It began as a two-month advertising blitz against drugs and crime but grew into a central, defining theme of Baltimore government -- a battle cry in black and white, called out from firehouses, schools and City Hall itself.
Baltimore's "Believe" campaign -- though still clinging to the back bumpers of some city vehicles -- appears to be ending, weeks after its creator, Mayor Martin O'Malley, became governor. Sheila Dixon, his successor as mayor, is weighing a recommendation to drop the initiative.
Criticized by some as a public relations gimmick, the "Believe" bumper stickers, T-shirts, buttons and trash cans became, at the very least, a ubiquitous symbol of O'Malley's administration. Though hard to measure, some say "Believe" accomplished its goal, challenging residents to focus on Baltimore's potential while acknowledging its crime- and drug-ravaged neighborhoods.
"It was the first stage of recovery. I think it was instrumental in causing the community to look at itself in a very stark and realistic way," said Michael Cryor, a communications consultant who revamped O'Malley's public relations office and who was a chairman of the "Believe" effort. "To do that in public was, frankly, pretty novel."
Dixon has not said directly that she is killing the initiative, but a Jan. 29 report drafted by her transition committee called for "phasing out the `Believe' campaign." Aides acknowledge she is considering that recommendation, along with nearly 250 others contained in the report.
Expect an answer in coming weeks, said Andrew B. Frank, deputy mayor of economic development.
"I am not clear on whether the mayor has accepted this or many of the other 245 recommendations," Frank said. "Over the next couple of weeks ... just through us doing our job, we will begin to implement many of the recommendations."
Unveiled in April 2002 at the Israel Baptist Church in East Baltimore, the $2 million campaign -- paid for by the Baltimore Police Foundation -- initially centered on a four-minute television advertisement that showed people using heroin and crack cocaine, a subject so touchy that many in the business community balked. The ads ran only a handful of times, but "Believe" lived on long after its airtime ran out.
Paramedics distributed "Believe" business cards with treatment options to overdose victims. "Believe" bumper stickers proliferated on city streets. Thousands attended a "Baltimore Believe Day" in Druid Hill Park. More than 100,000 trash cans emblazoned with the "Believe" logo wound up in city neighborhoods -- though many were later stolen. Neighborhood cleanups and school paint jobs fell under the "Believe" banner.
O'Malley unveiled the "Believemobile," a 28-foot tractor-trailer that converts into a concert stage. Revisionist bumper stickers -- "BeLIEve," "Behave" and "Beehive" -- soon cropped up.
The concept was adopted in Britain after O'Malley visited Westminster, a borough of London -- though leaders there chose "Together" as the motto. During the waning days of his city administration, O'Malley still kept a small basket outside his office with buttons that read "believe" in Spanish, Chinese and other languages.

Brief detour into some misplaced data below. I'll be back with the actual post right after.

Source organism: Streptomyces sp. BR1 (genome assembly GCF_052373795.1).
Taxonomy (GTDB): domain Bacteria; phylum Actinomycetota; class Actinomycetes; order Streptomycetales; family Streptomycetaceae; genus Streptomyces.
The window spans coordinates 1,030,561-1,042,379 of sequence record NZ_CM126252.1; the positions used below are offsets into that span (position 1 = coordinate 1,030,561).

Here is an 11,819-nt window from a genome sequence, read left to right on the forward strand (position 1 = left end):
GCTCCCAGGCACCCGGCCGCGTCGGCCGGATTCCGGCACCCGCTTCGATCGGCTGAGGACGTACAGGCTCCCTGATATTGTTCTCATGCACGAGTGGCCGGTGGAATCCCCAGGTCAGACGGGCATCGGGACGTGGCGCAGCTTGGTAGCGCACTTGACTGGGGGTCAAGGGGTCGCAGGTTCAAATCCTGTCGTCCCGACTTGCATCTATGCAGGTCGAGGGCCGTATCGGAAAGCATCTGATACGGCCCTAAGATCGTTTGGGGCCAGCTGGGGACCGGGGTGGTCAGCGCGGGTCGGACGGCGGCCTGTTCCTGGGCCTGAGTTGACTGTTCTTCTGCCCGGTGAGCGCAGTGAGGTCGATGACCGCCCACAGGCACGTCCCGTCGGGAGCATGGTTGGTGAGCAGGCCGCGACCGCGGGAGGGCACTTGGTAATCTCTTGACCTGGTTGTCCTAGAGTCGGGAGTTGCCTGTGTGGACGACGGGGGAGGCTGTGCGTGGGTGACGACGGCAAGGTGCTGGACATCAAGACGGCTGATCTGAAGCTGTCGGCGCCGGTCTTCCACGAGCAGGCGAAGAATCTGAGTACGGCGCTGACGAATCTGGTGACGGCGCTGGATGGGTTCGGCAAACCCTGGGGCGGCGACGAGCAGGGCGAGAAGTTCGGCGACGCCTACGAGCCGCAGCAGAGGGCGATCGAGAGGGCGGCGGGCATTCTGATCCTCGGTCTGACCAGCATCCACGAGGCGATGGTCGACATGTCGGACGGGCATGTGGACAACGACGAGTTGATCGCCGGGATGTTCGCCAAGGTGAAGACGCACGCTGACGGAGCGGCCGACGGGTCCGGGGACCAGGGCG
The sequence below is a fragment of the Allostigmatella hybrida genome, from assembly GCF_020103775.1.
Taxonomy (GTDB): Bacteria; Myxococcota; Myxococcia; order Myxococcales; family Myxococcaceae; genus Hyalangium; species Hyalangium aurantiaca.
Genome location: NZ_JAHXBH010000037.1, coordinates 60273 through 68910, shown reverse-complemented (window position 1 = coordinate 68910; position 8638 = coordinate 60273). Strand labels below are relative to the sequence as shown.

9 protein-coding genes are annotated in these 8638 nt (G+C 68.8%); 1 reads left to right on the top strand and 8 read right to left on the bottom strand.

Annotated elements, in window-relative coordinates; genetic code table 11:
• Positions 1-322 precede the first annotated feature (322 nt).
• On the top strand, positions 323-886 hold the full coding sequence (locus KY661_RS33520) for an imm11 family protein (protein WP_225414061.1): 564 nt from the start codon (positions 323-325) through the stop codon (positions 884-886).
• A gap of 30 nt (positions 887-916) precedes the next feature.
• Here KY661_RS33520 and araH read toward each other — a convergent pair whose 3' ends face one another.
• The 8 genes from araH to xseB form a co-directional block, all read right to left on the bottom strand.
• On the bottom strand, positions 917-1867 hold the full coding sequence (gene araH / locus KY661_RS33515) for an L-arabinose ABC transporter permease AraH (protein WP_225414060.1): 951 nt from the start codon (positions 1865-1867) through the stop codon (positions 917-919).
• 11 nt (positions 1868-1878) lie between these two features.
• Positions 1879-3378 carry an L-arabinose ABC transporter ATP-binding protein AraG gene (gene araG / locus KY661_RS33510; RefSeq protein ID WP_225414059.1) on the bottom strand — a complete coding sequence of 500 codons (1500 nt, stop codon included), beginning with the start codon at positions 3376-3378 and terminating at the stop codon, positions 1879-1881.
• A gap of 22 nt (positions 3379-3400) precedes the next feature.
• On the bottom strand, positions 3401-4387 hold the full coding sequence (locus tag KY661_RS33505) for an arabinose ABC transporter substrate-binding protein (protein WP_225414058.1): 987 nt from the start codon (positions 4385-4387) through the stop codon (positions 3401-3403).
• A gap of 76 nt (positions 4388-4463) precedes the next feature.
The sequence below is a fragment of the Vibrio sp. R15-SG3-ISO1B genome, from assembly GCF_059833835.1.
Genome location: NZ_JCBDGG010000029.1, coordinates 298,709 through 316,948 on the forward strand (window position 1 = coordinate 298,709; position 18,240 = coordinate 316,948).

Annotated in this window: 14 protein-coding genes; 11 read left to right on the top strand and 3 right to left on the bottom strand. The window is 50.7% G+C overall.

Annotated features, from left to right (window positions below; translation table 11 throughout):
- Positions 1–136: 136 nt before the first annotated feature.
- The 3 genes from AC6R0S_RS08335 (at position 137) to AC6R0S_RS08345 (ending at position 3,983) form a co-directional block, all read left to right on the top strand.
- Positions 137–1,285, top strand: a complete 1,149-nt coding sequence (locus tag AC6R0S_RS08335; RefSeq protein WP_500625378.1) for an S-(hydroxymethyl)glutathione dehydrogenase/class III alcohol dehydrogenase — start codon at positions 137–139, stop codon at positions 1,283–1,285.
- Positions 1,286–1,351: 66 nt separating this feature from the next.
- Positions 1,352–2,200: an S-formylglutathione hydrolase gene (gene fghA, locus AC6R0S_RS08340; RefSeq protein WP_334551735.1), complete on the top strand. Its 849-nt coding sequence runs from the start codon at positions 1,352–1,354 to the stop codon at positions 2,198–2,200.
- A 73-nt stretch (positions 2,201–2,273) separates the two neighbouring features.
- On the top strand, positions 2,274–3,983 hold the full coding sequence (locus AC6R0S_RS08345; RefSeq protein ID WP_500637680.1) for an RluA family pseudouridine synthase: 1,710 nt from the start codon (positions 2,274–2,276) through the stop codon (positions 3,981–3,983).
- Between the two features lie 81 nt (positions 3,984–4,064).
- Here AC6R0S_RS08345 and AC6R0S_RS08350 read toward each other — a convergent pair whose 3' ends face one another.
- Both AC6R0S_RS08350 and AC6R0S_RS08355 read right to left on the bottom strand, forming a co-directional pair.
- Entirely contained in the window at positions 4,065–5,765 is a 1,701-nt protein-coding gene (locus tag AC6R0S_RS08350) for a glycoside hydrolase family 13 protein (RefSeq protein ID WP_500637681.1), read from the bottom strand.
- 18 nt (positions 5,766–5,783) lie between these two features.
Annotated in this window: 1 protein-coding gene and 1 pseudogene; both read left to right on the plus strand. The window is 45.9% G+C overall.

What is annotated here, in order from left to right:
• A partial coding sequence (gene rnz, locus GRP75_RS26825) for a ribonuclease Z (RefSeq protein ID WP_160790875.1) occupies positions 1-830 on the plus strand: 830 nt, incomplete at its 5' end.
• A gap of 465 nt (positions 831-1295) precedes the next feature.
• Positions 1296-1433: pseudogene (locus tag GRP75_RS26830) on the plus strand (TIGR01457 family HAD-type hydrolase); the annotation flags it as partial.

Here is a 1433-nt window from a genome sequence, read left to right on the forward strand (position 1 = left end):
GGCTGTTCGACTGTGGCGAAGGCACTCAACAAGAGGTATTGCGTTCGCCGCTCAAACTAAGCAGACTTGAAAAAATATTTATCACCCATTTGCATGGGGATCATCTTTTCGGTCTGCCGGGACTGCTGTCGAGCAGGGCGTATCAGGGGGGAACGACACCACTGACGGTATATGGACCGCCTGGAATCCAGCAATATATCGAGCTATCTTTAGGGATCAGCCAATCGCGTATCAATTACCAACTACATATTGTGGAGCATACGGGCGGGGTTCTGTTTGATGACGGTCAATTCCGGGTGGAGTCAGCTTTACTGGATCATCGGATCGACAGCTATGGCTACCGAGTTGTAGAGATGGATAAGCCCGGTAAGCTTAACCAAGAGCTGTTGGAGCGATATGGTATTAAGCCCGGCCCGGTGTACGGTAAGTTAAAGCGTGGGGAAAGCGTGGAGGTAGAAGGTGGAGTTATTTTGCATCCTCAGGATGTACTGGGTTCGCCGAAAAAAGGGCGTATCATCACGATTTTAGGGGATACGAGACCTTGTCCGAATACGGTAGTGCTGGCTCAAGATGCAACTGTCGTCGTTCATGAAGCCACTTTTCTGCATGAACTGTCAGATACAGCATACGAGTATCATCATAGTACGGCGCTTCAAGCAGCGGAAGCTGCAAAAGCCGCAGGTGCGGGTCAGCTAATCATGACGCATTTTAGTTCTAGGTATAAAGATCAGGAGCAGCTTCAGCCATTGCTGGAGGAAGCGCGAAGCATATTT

"Believe," the slogan, was coined by John Linder, a consultant O'Malley hired to overhaul the Police Department and help turn around the image of the city.
The slogan eventually spun into "Reason to Believe," which Dr. Peter L. Beilenson, the city's health commissioner at the time, described as the action arm of the effort. Private foundations, such as the Annie E. Casey Foundation, raised millions for after-school programs, drug treatment and other projects targeting at-risk youth.
"The action arm of the campaign did make a difference," Beilenson said. "It was focused basically on keeping kids and their families safe and ready to learn. The great thing about it was that it raised the money to just target these four or five key strategies."
But the various incarnations of "Believe" were often under attack. A 2002 report on the campaign, for instance, found that while it had inspired thousands to seek drug treatment, more than two-thirds of those who needed help had to wait months to receive it.
Others labeled a new round of television advertisements launched by "Reason to Believe" in 2003 political, because they came in the middle of the city's campaign season. Some suggested money spent on posters, stickers and other promotional material could have been put to better use.
"Believe" came under especially heavily scrutiny in late 2002, when the home of Angela and Carnell Dawson was set on fire after the couple had reported drug dealing on their block to police. Angela Dawson and the couple's five children perished in the blaze, and Carnell Dawson died a week later. A $14 million lawsuit was filed against city and state leaders arguing that the "Believe" initiative encouraged residents to report crime but that the city failed to protect informants from retribution. The lawsuit was dismissed in June.